My husband and brother have been able to get him up and in the car. I don’t want to do this anymore.

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Very difficult.

I am guessing that if your father won't use a walker, he won't react politely to the idea of a wheelchair?

It would be a great pity if he couldn't continue to enjoy his weekly restaurant outing, though.

Can the three of you present a united front and tell your father that you are getting a wheelchair to use to and from the car, and it's that or bust?

In the restaurant itself, for getting to the table, to the rest room or whatever, there are ways of supporting a person which a physical or occupational therapist can teach you. But it's really your father's co-operation that the three of you need to work on. I'm afraid you'll have to gang up on him.
Helpful Answer (19)

Although I didn't have the same problem, we did experience a wonderful side effect from using a walker and the portable oxygen concentrator:

People went out of their way to not only hold doors but offer assistance with the concentrator, getting in and out of the car and the restaurant booths. Once I was wrestling with getting the rollator in the back seat of my smallish car. Two young men (30's or so) came over, picked up the rollator and put it in the car. Never asked if I needed help, just took over.

People thanked my father for his service (he usually wore an AF cap) as we entered the restaurant, visited the buffet, walked back to our booth, and left the restaurant.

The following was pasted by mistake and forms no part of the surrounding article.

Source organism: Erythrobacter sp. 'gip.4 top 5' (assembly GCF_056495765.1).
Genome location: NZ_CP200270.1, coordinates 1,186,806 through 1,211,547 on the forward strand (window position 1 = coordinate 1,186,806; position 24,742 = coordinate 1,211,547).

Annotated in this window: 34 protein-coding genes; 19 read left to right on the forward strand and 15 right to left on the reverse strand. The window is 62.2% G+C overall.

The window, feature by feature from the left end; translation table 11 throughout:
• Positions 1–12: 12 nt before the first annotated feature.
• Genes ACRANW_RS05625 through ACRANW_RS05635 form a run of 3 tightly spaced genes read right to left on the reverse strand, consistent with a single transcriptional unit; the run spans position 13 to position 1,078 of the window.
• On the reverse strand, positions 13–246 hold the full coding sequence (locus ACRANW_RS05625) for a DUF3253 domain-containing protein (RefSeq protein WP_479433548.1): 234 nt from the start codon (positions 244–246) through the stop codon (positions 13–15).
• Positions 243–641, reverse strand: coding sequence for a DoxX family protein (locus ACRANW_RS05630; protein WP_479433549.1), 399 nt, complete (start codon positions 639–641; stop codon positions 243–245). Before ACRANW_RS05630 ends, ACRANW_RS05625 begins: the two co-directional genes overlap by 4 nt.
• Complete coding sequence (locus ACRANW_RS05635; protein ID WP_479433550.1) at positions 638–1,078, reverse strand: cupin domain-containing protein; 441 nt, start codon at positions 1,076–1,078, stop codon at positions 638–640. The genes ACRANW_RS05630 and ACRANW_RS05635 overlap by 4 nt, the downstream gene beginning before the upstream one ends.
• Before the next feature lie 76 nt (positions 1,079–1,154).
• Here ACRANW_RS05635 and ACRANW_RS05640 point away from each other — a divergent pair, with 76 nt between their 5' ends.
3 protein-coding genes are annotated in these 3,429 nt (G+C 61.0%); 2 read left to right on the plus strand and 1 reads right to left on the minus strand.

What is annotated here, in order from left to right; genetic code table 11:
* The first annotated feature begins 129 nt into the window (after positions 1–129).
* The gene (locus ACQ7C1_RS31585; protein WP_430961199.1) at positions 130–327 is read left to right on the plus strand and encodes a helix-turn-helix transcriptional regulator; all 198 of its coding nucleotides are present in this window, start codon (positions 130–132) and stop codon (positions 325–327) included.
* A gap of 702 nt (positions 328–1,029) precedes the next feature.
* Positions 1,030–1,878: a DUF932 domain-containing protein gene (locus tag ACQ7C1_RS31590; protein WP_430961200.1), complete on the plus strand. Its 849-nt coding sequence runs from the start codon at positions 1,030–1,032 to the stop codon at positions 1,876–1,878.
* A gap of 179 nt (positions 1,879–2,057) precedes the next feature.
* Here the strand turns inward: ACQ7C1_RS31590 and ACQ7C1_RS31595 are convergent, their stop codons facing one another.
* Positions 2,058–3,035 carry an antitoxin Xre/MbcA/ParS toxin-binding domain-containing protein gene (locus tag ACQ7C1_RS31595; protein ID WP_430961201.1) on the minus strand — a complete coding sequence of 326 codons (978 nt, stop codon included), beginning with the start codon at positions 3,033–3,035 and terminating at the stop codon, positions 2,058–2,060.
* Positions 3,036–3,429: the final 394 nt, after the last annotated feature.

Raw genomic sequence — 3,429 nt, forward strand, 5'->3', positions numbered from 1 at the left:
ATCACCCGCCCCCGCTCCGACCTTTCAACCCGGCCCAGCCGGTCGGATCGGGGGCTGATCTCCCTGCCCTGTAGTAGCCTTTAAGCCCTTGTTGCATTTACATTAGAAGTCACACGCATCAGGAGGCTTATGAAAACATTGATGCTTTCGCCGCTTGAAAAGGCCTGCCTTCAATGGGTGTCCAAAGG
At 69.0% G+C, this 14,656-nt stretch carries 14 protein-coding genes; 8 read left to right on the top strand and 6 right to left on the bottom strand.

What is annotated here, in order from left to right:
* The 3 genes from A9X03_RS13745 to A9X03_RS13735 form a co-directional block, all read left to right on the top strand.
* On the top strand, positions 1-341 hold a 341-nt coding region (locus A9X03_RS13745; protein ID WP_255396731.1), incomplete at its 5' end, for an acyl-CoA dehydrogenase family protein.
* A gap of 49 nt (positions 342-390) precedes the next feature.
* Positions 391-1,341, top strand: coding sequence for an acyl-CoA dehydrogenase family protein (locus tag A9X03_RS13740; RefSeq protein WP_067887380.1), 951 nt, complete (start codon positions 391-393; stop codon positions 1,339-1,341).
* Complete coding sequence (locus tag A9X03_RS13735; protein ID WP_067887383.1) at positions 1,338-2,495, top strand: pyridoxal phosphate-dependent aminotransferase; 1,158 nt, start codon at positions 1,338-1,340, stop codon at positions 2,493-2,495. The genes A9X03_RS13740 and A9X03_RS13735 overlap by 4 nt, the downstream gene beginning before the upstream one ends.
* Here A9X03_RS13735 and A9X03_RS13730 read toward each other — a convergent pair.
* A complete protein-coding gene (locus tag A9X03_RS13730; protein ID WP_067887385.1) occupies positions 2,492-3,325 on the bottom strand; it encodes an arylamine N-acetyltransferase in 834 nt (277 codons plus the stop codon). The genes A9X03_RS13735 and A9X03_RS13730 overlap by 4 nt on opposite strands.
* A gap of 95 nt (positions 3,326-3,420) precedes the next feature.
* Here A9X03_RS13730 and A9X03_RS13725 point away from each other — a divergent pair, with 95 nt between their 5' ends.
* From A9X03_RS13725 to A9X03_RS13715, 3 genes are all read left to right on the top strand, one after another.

Other veterans thanked him for his service as well as initiated conversations.

Samaritans paid for our meals. We never knew who they were, but it was heartwarming that people reached out to help someone who was challenged in his old age, but still got out and about.
Helpful Answer (19)

So agreeing with Countrymouse. Either he has to use the walker or a wheelchair or he doesn't get to go. It's just that simple. CM had a great idea of consulting a PT or OT for ideas.
Helpful Answer (14)

My FIL was in much the same condition about 4 months prior to his passing. I was his primary CG, and hubby was recovering for about half that time from a serious shoulder wanted to eat out AT LEAST twice a day--it was one of his only sources of outside interaction--but it was exhausting for me. Get him to the coffee shop by 8 am---he'd get a ride home. Get him to lunch at noon, then dinner at 5. I put my foot down after less than a week. Got a friend to pick him up for the coffee shop and I made dinner every night with enough leftovers he could microwave lunch.

I am only 5'2". He was 6'4". If he fell, I had to let him go, no way I was going down with him. He was frequently bowel incontinent--and that was just gruesome, in a restaurant. I'd clean up what I could, and then tip the poor souls who had to "really" clean.

Finally, no matter what, I simply could NOT facilitate dad's wishes. I think he gave up at that point. If he couldn't eat out, or eat with us (45 min RT from his home everyday, up to 3 times per day) he wouldn't eat.
He never walked with a walker but did have to have oxygen on 24/7. If we had suggested a wheelchair he would have pitched a high holy fit!!